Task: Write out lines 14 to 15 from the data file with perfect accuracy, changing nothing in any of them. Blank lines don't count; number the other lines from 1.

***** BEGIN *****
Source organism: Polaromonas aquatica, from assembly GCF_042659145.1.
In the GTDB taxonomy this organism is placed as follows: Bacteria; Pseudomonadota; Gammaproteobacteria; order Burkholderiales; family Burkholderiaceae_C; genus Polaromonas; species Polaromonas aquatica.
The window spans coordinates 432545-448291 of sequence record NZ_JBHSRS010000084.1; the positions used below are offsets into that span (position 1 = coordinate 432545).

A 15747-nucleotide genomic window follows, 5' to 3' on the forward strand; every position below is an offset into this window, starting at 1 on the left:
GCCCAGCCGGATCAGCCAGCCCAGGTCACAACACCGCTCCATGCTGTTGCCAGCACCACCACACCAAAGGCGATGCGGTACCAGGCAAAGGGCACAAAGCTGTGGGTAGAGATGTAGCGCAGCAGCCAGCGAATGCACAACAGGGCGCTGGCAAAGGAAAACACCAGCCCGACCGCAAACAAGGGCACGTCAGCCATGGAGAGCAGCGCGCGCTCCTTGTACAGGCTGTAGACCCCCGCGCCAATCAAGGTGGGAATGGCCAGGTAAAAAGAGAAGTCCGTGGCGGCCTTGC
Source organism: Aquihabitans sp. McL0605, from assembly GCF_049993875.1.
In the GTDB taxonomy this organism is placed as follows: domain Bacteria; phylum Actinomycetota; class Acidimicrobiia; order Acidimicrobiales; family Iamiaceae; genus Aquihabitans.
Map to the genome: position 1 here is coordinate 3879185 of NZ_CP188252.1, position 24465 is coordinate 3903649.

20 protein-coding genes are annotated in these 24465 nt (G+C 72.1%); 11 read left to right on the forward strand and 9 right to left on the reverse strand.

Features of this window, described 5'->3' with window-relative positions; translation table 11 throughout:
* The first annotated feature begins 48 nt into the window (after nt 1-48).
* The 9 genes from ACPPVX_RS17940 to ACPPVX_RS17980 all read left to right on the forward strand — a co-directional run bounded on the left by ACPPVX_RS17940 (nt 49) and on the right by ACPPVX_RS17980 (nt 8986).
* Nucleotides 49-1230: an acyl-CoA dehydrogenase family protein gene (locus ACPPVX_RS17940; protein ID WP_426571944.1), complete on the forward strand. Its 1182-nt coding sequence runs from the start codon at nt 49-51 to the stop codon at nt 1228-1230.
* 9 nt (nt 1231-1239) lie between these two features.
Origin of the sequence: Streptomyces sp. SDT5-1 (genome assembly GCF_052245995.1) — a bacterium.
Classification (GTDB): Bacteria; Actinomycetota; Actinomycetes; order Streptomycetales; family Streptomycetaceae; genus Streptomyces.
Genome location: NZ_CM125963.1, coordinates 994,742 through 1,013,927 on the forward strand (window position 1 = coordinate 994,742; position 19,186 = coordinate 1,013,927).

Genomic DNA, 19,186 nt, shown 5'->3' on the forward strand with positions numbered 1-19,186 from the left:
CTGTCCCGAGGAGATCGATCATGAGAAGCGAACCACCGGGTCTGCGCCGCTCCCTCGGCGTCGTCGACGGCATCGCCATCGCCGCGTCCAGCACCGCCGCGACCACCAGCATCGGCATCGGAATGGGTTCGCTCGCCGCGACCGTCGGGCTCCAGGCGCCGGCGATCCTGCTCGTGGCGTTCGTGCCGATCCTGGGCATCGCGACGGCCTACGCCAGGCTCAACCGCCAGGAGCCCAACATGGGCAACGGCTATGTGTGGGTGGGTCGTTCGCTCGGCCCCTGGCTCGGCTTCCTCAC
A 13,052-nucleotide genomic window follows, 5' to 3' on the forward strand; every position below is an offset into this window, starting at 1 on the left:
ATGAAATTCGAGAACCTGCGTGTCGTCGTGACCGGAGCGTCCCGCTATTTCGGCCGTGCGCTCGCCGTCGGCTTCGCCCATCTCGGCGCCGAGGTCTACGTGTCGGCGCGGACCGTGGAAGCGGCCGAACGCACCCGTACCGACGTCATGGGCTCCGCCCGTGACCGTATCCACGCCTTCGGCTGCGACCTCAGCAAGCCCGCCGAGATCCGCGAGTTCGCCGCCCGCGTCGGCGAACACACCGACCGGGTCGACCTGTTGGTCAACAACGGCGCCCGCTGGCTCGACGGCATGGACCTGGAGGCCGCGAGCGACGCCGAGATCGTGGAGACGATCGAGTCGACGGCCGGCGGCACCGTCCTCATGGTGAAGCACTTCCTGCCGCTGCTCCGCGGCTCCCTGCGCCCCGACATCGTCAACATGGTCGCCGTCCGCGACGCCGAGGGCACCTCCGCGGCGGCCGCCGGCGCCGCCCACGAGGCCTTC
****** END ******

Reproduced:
* 9 nt (nt 1231-1239) lie between these two features.
Origin of the sequence: Streptomyces sp. SDT5-1 (genome assembly GCF_052245995.1) — a bacterium.